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Seattle Seahawks

Rashaad Penny runs for 129 yards, Seahawks’ defense shuts down Eagles in 17-9 victory

Seattle’s Rashaad Penny (20) runs for a touchdown during the second half of an NFL football game against the Philadelphia Eagles, Sunday, Nov. 24, 2019, in Philadelphia. (Matt Rourke / Associated Press)
By Bob Condotta Seattlel Times

PHILADELPHIA – It was a win fitting of the host city’s reputation — a tough, gritty battle that called for overcoming a 17-mph wind and 31-degree wind chill.

The 2019 Seahawks are proving they can win in any and all conditions, as they did again Sunday with a 17-9 victory over the Eagles. The defense forced a season-high five turnovers and allowed its lowest point total of the year while the offense made just enough big plays.

For the second consecutive game, the Seahawks’ defense pulled its share of the load after mostly resting on the offense’s shoulders the first half of the season.

The way the defense has played the past two weeks — holding the 49ers to 24 points in an overtime victory and the Eagles without a touchdown until 20 seconds left in the game — had the Seahawks feeling especially jubilant afterward. Their locker room again featured the usual trappings of victory: booming music and veteran players crowing over getting to ride home in first class, exchanging seats with coaches — a perk started a few years ago whenever the Seahawks win a road game.

“The great thing is we are playing great, but the greater thing is we can play even better,’’ quarterback Russell Wilson said. “That’s the scary part. That’s the scary part for the NFL and a great thing for us. We’re ready to roll and we’re ready to keep getting better.’’

That might have seemed like an especially boisterous quote for Seattle’s usually say-the-right-things quarterback. But it was reflective of the general mood of a team that is now 9-2 overall, 6-0 on the road, and already has tied the team record for most road victories in a season.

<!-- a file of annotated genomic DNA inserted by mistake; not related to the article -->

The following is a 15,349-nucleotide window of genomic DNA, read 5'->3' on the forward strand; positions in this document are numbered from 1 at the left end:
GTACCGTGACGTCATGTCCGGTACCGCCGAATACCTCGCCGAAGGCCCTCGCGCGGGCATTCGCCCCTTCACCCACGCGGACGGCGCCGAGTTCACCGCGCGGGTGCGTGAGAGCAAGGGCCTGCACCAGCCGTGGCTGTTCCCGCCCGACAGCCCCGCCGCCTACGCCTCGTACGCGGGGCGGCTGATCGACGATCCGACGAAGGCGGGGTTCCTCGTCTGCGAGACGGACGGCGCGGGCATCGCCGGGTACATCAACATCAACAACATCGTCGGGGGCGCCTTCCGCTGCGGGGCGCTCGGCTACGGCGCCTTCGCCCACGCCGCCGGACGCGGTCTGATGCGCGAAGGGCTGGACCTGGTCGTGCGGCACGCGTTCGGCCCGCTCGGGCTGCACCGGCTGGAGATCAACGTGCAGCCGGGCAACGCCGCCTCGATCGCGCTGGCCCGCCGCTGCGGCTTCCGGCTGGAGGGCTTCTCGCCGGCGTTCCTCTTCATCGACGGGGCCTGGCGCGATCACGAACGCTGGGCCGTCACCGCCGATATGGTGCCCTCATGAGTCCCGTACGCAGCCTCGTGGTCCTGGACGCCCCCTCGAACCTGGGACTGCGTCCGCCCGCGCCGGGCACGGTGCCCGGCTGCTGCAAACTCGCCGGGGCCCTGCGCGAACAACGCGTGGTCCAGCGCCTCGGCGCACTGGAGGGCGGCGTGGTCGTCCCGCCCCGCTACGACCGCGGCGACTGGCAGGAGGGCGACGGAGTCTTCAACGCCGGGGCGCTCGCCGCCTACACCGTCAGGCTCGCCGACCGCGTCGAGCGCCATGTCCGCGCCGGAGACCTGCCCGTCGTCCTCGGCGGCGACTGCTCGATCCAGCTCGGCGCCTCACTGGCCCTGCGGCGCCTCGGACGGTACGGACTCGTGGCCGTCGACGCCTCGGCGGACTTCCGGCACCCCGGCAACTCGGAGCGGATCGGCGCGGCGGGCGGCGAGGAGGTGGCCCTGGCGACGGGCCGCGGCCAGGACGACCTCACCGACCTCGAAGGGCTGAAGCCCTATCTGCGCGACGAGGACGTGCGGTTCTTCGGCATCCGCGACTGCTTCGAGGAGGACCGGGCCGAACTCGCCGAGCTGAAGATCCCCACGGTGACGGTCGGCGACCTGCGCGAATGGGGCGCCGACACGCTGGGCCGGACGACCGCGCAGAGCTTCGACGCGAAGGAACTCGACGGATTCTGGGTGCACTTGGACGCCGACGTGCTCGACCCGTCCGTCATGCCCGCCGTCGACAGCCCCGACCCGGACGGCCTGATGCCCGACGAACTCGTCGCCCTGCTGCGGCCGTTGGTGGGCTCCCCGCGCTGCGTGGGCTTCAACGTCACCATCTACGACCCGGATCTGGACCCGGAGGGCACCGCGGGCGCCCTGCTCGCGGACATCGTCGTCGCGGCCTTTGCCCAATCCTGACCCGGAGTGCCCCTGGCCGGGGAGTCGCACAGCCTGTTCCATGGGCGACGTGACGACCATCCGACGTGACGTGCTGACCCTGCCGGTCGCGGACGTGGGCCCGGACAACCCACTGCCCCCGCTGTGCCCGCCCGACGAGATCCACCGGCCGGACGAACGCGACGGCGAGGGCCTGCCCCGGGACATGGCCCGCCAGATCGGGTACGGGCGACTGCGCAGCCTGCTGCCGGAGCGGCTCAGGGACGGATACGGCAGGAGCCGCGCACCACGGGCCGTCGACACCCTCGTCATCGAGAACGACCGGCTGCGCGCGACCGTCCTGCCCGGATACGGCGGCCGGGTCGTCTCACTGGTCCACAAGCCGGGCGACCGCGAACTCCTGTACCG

The Seahawks felt the margin could have been far greater had Wilson not missed a wide open Jacob Hollister in the end zone for a sure touchdown in the second quarter, or DK Metcalf not dropped a certain touchdown later in that same quarter.

“I think we have a ton of potential,’’ middle linebacker Bobby Wagner said. “I think on the defensive side we’re starting to see what we’re capable of and the offensive side has been amazing all year. When all those things come together I think we can really do some amazing things.’’

Indeed, Seattle stayed within striking distance of the NFC’s No. 1 seed and secured its second consecutive victory in a stretch of games — four of five on the road against teams that had winning records at the beginning of November — that figured to define the season.

“We’re going up right now,’’ safety Bradley McDougald said. “We’re coming together. This is one of the tightest groups I’ve ever been part of. Off the field we all have each other’s backs. We want to see each other succeed. There’s no egos in this room. There’s no superstar in this room. Everyone is out here playing for each other.’’